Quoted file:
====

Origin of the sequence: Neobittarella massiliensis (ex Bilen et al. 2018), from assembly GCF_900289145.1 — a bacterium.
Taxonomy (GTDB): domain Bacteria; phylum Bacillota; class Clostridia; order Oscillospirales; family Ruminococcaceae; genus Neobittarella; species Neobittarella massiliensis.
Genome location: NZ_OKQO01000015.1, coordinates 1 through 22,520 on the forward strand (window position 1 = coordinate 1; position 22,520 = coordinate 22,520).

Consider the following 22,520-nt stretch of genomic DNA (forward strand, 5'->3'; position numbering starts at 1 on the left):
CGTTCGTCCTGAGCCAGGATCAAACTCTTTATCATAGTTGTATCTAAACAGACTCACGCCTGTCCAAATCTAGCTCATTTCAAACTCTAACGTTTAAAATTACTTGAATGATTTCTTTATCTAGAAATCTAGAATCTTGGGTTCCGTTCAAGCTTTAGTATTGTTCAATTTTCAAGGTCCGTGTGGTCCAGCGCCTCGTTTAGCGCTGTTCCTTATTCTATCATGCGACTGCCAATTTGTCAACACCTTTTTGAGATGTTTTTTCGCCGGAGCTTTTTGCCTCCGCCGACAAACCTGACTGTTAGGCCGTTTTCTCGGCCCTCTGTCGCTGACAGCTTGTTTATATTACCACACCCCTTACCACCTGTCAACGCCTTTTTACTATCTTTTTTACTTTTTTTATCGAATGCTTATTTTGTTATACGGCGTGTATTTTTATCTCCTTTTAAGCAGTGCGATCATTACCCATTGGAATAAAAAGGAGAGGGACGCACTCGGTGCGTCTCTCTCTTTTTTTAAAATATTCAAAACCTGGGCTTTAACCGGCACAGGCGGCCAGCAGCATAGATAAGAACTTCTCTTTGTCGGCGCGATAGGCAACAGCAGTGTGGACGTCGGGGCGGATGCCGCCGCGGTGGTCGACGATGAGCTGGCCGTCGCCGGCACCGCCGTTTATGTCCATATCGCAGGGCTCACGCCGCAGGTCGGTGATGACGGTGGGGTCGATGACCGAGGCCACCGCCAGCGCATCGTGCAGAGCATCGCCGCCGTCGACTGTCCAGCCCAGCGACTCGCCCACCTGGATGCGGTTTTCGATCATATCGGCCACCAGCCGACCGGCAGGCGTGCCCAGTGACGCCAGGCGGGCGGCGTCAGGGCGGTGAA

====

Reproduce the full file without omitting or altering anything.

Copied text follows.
Origin of the sequence: Neobittarella massiliensis (ex Bilen et al. 2018), from assembly GCF_900289145.1 — a bacterium.
Taxonomy (GTDB): domain Bacteria; phylum Bacillota; class Clostridia; order Oscillospirales; family Ruminococcaceae; genus Neobittarella; species Neobittarella massiliensis.
Genome location: NZ_OKQO01000015.1, coordinates 1 through 22,520 on the forward strand (window position 1 = coordinate 1; position 22,520 = coordinate 22,520).

Consider the following 22,520-nt stretch of genomic DNA (forward strand, 5'->3'; position numbering starts at 1 on the left):
CGTTCGTCCTGAGCCAGGATCAAACTCTTTATCATAGTTGTATCTAAACAGACTCACGCCTGTCCAAATCTAGCTCATTTCAAACTCTAACGTTTAAAATTACTTGAATGATTTCTTTATCTAGAAATCTAGAATCTTGGGTTCCGTTCAAGCTTTAGTATTGTTCAATTTTCAAGGTCCGTGTGGTCCAGCGCCTCGTTTAGCGCTGTTCCTTATTCTATCATGCGACTGCCAATTTGTCAACACCTTTTTGAGATGTTTTTTCGCCGGAGCTTTTTGCCTCCGCCGACAAACCTGACTGTTAGGCCGTTTTCTCGGCCCTCTGTCGCTGACAGCTTGTTTATATTACCACACCCCTTACCACCTGTCAACGCCTTTTTACTATCTTTTTTACTTTTTTTATCGAATGCTTATTTTGTTATACGGCGTGTATTTTTATCTCCTTTTAAGCAGTGCGATCATTACCCATTGGAATAAAAAGGAGAGGGACGCACTCGGTGCGTCTCTCTCTTTTTTTAAAATATTCAAAACCTGGGCTTTAACCGGCACAGGCGGCCAGCAGCATAGATAAGAACTTCTCTTTGTCGGCGCGATAGGCAACAGCAGTGTGGACGTCGGGGCGGATGCCGCCGCGGTGGTCGACGATGAGCTGGCCGTCGCCGGCACCGCCGTTTATGTCCATATCGCAGGGCTCACGCCGCAGGTCGGTGATGACGGTGGGGTCGATGACCGAGGCCACCGCCAGCGCATCGTGCAGAGCATCGCCGCCGTCGACTGTCCAGCCCAGCGACTCGCCCACCTGGATGCGGTTTTCGATCATATCGGCCACCAGCCGACCGGCAGGCGTGCCCAGTGACGCCAGGCGGGCGGCGTCAGGGCGGTGAA